bk1 wrote:digifly wrote:Well stated. And I think it's true that an unfortunate amount of people take the LSAT, get a mediocre score, go to a poor school, and end up disappointed. To me it seems that all the hubbub over the depressed legal market really only applies to "those" lawyers. People who get into T14 schools and who graduate in the top 50% of their class have a great shot at employment. Good lawyers will always be needed.
This is a terrible way to look at things. Half of the T14 end up below median, many of them with 3.8+ GPAs and 170+ LSATs. People above median at T14s strike out. "Good lawyer" is also a relatively useless term. Getting a 168 vs a 170 on the LSAT (the difference between UVA and WUSTL) doesn't make you a good lawyer. Getting high grades in law school doesn't make you a good lawyer.
Looking at the situation as if it doesn't apply to you - it only applies to those other people - is ridiculous hubris. Will going to a good school give you a better shot at being employed? Of course, but it isn't even close to a guarantee. Especially once you factor in the amount of debt that many people take out for top schools.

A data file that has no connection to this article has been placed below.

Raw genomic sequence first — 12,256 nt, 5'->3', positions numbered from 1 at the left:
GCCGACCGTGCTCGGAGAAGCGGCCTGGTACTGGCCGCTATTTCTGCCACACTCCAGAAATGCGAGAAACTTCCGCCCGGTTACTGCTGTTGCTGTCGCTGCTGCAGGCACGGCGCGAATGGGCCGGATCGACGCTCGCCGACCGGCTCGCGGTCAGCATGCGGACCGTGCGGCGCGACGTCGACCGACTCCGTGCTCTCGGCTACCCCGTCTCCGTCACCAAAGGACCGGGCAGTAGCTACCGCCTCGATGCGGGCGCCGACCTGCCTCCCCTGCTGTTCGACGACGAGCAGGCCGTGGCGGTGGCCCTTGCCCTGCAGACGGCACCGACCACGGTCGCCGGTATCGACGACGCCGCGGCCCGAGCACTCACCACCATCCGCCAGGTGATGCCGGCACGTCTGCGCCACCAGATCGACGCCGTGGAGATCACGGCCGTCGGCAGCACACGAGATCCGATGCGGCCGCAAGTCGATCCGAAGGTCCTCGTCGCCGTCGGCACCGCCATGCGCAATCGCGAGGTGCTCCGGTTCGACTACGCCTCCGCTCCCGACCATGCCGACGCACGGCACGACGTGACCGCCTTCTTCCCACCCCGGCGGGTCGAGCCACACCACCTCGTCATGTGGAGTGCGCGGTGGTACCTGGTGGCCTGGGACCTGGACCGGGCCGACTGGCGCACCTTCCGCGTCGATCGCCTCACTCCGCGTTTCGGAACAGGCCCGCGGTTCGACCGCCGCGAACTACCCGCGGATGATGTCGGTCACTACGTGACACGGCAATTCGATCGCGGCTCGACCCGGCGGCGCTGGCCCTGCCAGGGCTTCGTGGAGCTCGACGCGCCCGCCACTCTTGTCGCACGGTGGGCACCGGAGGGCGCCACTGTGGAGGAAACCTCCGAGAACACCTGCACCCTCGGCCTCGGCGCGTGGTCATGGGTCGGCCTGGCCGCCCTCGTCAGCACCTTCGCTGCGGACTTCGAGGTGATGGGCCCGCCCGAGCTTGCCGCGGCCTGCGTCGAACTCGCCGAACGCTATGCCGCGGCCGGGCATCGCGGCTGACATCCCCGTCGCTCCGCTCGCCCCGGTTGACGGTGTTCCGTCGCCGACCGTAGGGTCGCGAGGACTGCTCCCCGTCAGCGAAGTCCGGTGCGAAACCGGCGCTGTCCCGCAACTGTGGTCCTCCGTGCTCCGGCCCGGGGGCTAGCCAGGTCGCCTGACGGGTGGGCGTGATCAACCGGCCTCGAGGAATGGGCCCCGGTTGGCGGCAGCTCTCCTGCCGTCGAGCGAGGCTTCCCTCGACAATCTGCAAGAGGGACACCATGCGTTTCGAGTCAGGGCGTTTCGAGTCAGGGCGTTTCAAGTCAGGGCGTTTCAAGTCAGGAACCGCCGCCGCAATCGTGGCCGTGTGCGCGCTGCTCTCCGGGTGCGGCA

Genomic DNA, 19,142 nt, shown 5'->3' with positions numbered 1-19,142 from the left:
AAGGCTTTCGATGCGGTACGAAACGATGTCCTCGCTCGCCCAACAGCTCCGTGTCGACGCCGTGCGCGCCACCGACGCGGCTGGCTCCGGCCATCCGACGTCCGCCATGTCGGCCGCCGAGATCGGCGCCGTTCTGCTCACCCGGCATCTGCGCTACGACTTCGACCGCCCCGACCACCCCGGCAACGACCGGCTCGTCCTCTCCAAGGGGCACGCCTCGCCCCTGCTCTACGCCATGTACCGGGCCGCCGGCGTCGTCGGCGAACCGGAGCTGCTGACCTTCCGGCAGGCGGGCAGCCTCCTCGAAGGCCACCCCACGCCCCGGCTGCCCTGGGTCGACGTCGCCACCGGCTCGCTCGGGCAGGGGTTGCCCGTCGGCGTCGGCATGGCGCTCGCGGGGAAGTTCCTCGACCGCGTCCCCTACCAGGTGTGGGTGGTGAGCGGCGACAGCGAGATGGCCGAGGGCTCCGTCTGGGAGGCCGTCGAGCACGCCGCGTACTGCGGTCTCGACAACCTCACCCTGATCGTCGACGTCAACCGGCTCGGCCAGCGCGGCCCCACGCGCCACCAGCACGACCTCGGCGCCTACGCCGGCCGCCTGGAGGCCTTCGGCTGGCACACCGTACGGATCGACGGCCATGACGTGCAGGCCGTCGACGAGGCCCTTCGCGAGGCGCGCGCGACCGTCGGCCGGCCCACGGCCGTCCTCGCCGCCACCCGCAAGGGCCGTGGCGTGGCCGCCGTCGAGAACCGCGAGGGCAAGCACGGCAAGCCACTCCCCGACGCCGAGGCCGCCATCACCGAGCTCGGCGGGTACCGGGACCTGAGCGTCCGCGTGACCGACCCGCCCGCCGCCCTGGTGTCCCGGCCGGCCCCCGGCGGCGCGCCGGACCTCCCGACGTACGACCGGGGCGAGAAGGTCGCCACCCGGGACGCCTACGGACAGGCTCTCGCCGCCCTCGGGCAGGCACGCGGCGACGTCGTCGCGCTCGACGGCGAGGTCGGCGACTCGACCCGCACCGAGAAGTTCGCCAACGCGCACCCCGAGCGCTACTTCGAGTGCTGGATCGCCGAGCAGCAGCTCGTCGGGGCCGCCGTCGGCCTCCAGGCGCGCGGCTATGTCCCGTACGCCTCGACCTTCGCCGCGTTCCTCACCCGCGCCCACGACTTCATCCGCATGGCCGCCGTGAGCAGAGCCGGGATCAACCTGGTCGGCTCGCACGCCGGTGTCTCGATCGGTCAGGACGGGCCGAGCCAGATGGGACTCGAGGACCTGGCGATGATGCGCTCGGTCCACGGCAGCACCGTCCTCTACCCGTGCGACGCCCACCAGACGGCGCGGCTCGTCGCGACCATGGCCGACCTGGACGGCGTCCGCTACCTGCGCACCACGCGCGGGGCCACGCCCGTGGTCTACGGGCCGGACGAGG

What I meant was this: many firms (it seems) objectively classify students at the top schools and in the tops of their classes as better candidates for employment. They will consider these candidates likely to be "good lawyers." These candidates will always be in demand. This is in response to the "holy shit the market is so saturated" arguments.